Rachel Dolezal

Rachel Dolezal

A former leader of the NAACP, a white woman who once sued a university over alleged anti-white discrimination but then later claimed to be black, was booked into jail and released on counts stemming from an alleged welfare-fraud scheme.

According to KREM-TV, Rachel Dolezal, now known as Nkechi Diallo, was booked into the Spokane County jail Monday on counts of first-degree theft by welfare fraud, making false verification and second-degree perjury.

USA Today reported she could face up to 15 years in prison for receiving thousands of dollars in public assistance illegally.

Between Aug. 1, 2015, and Nov. 30, 2017, she obtained public assistance when she was not entitled to it, prosecutors contend.

Court documents claim she illegally received more than $8,747 in food assistance and $100 in child care assistance.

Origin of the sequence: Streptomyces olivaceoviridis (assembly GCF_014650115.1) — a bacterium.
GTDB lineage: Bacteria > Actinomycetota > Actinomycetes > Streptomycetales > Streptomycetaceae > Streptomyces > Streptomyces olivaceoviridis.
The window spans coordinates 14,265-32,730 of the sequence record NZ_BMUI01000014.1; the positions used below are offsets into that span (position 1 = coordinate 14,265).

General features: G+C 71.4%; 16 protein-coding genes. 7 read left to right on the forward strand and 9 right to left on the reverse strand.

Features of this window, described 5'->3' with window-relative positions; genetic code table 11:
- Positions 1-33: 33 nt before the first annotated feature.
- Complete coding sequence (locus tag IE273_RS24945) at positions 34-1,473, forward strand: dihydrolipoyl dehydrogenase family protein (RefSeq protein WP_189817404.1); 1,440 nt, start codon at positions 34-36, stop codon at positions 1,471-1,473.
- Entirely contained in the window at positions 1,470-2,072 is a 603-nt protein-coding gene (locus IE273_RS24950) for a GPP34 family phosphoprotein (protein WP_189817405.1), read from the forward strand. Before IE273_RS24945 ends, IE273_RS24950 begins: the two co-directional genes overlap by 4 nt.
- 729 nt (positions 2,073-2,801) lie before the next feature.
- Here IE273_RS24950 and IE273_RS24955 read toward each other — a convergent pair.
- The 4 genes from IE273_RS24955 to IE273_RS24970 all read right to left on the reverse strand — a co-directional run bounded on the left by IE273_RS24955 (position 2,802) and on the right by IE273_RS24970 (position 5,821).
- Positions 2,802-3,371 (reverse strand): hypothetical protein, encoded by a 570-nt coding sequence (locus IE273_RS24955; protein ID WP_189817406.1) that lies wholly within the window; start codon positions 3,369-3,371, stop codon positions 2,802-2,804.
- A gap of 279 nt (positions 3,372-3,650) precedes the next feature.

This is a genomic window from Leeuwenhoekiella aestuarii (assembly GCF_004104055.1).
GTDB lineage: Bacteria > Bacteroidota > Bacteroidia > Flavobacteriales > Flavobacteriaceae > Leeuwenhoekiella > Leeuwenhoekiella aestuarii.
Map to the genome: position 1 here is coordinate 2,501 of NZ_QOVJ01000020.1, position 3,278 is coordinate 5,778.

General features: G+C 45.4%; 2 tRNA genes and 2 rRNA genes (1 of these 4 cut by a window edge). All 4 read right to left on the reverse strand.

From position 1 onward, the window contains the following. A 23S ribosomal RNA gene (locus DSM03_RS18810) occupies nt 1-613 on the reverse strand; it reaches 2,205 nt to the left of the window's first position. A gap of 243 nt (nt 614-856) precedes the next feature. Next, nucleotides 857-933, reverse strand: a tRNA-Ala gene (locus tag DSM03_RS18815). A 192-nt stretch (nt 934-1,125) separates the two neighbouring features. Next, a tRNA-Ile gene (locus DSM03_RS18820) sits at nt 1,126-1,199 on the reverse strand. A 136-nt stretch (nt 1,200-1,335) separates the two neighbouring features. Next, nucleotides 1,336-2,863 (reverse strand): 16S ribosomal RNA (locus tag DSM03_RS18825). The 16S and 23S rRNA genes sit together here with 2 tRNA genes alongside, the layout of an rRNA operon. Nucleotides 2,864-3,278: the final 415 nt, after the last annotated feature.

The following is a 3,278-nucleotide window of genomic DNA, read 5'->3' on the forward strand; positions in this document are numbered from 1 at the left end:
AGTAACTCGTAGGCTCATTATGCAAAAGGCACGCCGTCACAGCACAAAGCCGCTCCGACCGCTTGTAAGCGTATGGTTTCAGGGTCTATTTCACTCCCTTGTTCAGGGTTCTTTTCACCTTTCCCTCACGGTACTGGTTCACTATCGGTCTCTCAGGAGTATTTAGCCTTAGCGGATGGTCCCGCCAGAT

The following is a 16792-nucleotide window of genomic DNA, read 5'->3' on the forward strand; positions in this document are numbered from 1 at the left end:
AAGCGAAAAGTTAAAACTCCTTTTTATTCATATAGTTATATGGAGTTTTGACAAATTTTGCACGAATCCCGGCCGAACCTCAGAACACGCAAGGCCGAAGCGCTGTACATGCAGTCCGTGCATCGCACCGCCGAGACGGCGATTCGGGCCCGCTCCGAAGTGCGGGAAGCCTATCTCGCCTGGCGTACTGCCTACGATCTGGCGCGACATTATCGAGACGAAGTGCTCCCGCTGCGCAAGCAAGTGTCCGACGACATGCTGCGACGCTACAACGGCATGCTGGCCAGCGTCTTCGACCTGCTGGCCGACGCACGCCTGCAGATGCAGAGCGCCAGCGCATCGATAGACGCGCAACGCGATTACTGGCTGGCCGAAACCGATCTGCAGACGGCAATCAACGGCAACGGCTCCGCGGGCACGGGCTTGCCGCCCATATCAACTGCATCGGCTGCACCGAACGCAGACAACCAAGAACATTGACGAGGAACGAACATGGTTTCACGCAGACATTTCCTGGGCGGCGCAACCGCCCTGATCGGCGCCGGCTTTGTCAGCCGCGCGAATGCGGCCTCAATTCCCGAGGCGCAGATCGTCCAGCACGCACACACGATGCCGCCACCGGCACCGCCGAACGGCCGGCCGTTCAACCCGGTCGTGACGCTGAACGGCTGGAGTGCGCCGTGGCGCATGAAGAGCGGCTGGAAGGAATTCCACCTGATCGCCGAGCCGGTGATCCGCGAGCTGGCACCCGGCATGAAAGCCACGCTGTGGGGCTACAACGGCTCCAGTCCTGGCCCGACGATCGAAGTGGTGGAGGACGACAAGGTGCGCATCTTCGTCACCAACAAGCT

She was receiving income from a book while claiming her monthly income was less than $500, and authorities investigated.

They discovered Dolezal deposited nearly $84,000 into her bank account in monthly installments from late 2015 to about the same time in 2017.

That income was not, however, reported.

During her teen years, she was blond with pale white skin. But she later began to “identify” as transracial, then biracial and then black, eventually becoming president of the NAACP in Spokane, Washington.

Rachel Dolezal, as she appeared in adulthood versus as she appeared in her younger years.

Rachel Dolezal, as she appeared in adulthood versus as she appeared in her younger years.

WND reported in 2015 when she resigned her NAACP post shortly after her parents outed her as white.

The Smoking Gun reported Dolezal sued Howard University in 2002 for discriminating against her for being white. She claimed retaliation based on her race, gender, pregnancy and family responsibilities, saying she had been denied teaching positions and scholarship aid. She also complained that some of her artwork had been removed from an exhibition because black students were being favored. A judge, and subsequently an appeals court, found no basis for her claims.

As recently as last year, she told reporters she identified as black, even though she was Caucasian biologically.


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